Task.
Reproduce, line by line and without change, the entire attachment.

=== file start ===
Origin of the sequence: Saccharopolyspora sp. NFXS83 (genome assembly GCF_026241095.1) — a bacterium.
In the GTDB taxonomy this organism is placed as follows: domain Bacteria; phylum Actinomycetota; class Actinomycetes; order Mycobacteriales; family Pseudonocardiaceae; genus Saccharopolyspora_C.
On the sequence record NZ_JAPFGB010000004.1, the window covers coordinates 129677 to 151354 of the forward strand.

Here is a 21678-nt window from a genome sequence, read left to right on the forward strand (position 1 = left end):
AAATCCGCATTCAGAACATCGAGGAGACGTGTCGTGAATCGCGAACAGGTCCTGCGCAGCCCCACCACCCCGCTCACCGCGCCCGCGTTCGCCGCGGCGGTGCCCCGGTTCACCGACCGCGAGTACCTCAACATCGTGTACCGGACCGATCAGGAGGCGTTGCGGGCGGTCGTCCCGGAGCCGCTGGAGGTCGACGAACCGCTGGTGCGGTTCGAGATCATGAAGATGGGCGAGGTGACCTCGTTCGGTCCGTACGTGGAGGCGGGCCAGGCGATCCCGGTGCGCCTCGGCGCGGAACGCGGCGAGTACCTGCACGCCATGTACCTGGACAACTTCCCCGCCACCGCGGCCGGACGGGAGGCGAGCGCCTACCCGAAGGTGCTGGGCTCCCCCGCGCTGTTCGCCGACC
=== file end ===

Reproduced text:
Origin of the sequence: Saccharopolyspora sp. NFXS83 (genome assembly GCF_026241095.1) — a bacterium.
In the GTDB taxonomy this organism is placed as follows: domain Bacteria; phylum Actinomycetota; class Actinomycetes; order Mycobacteriales; family Pseudonocardiaceae; genus Saccharopolyspora_C.
On the sequence record NZ_JAPFGB010000004.1, the window covers coordinates 129677 to 151354 of the forward strand.

Here is a 21678-nt window from a genome sequence, read left to right on the forward strand (position 1 = left end):
AAATCCGCATTCAGAACATCGAGGAGACGTGTCGTGAATCGCGAACAGGTCCTGCGCAGCCCCACCACCCCGCTCACCGCGCCCGCGTTCGCCGCGGCGGTGCCCCGGTTCACCGACCGCGAGTACCTCAACATCGTGTACCGGACCGATCAGGAGGCGTTGCGGGCGGTCGTCCCGGAGCCGCTGGAGGTCGACGAACCGCTGGTGCGGTTCGAGATCATGAAGATGGGCGAGGTGACCTCGTTCGGTCCGTACGTGGAGGCGGGCCAGGCGATCCCGGTGCGCCTCGGCGCGGAACGCGGCGAGTACCTGCACGCCATGTACCTGGACAACTTCCCCGCCACCGCGGCCGGACGGGAGGCGAGCGCCTACCCGAAGGTGCTGGGCTCCCCCGCGCTGTTCGCCGACC